The measurement variables were listed in Table 3. In the TB group, the mandible advanced by 3.52±2.14 mm (mean±SD) in the horizontal direction and 3.77±2.10 mm in the vertical direction, respectively. With the mandibular advancement, the hyoid bone showed a more forward and downward displacement, and the upper airway expanded after treatment. The greatest changes of volume and mean cross-sectional area occurred in the oropharynx. In addition, the post-oropharynx turned more elliptic in the transverse shape compared with the pre-treatment while the post-nasopharynx became more circular. The hypopharyngeal shape, however, showed no significantly change during treatment.

By comparing the T2 data of TB group and the control data, we discovered that the hyoid bone in the post-TB group was more anterior but its vertical position did not show a significant difference. A significant enlargement in the oropharynx and hypopharynx after TB treatment was observed. In addition, the oropharynx showed more oval-shaped after TB treatment.

Discussion

In this study, we investigated the effects of TB on the upper airway morphology in growing patients with Class II division 1 malocclusion and mandibular retrusion in compared with the controls through 3D reconstructive assessment. After TB treatment, the oropharynx and hypopharynx expanded significantly compared to the control group, and the oropharynx had the maximum change in volume and cross-sectional area. Besides, oropharyngeal shape turned more elliptical than control group, indicating that the main effect of the TB appliance was on the oropharynx. Therefore, TB appliance may improve the treatment for airway obstruction, which mostly occurred in the oropharynx [3], [24].

Previous literatures reported obvious dimensional changes in the oropharynx following mandibular advancement treatment [1], [11], [13], suggesting that the patency of the oropharynx was attributed to a forward repositioning of the tongue and soft palate with the mandibular advancement. In the present study, the hyoid bone showed a consistent forward movement with the mandible relative to the C3 level, indicating that the hyoid bone might be a contributing factor to the oropharynx enlargement. Muscles connected with the tongue or mandible to the hyoid might pull the hyoid anteriorly when the mandible and tongue were more advanced [25].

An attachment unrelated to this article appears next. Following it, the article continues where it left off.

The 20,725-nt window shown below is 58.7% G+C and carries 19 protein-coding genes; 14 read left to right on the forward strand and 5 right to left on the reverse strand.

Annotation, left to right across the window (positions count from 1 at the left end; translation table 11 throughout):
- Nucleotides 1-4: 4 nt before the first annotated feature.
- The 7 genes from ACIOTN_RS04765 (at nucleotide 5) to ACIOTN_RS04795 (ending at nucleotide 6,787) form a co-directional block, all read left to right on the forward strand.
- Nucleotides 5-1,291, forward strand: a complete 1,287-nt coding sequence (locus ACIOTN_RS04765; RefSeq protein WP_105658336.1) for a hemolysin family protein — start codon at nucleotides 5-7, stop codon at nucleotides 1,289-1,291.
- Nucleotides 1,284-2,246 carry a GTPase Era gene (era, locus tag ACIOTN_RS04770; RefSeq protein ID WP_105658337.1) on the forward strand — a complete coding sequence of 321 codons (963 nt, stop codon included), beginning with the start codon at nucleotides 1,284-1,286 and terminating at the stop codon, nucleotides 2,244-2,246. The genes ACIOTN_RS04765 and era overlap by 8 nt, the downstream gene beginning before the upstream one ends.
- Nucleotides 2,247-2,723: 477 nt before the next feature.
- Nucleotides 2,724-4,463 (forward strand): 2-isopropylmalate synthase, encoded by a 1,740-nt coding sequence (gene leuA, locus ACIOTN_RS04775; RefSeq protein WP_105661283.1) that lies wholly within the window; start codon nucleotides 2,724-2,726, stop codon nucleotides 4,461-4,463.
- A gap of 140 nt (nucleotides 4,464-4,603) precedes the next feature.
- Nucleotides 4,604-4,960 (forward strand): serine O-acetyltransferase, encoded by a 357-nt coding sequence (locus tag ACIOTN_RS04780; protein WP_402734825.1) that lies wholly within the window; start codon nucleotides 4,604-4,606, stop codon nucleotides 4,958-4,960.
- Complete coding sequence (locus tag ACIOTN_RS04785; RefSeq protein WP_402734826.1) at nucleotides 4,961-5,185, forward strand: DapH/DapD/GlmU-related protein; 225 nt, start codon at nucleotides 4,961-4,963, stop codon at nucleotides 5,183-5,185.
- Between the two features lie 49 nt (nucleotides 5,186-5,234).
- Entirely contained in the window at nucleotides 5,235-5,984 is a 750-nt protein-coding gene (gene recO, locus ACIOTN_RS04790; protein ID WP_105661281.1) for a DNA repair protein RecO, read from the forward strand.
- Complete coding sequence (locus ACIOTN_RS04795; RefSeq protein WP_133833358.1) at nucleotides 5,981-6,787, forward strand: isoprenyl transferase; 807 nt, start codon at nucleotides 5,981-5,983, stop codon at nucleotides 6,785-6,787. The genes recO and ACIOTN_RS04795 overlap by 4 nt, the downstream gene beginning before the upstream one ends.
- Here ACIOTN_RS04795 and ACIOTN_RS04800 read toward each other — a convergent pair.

Eggensperger et al. [26] discovered a significant correlation between the horizontal change in position of the hyoid bone and mandibular movement in a long-term follow-up study of mandibular advancement treatment, and confirmed that the horizontal movement of the hyoid bone might be an indicator of the mandibular translocation. Several studies [6], [27] have evaluated the sagittal position of hyoid bone in children with OSA, and reported that the distance between hyoid bone and C3 is larger in these patients as a result of compensatory reaction to improve respiratory pattern, demonstrating that the hyoid bone is indicative of the pharyngeal ventilatory function. A relationship between the position of hyoid bone and the hypopharyngeal dimension has been reported [28], [29], which is in accordance with our study that the hypopharynx of the post-treatment patients in TB group is increased following the forward movement of the hyoid bone.

The vertical position of the hyoid bone in the post-TB group data showed no significant difference from the control data, indicating that growth development plays a vital role in vertical control of the hyoid bone. Sheng et al. [30] analyzed the hyoid bone position through a longitudinal study from the mixed-dentition period to the young-adult stage, and found that the hyoid bone moved downward as the age grows. In the present study, as a result of the restriction drawn by the posterior belly of the digastric muscle and the infra-hyoid muscles [14], [31], the post-hyoid showed a more posterior trend relative to the pre-hyoid position. However, the C3 point was also unstable and turned more backward during TB treatment. Therefore, HC3 is a proper variable to describe the horizontal displacement of hyoid bone for growing patients.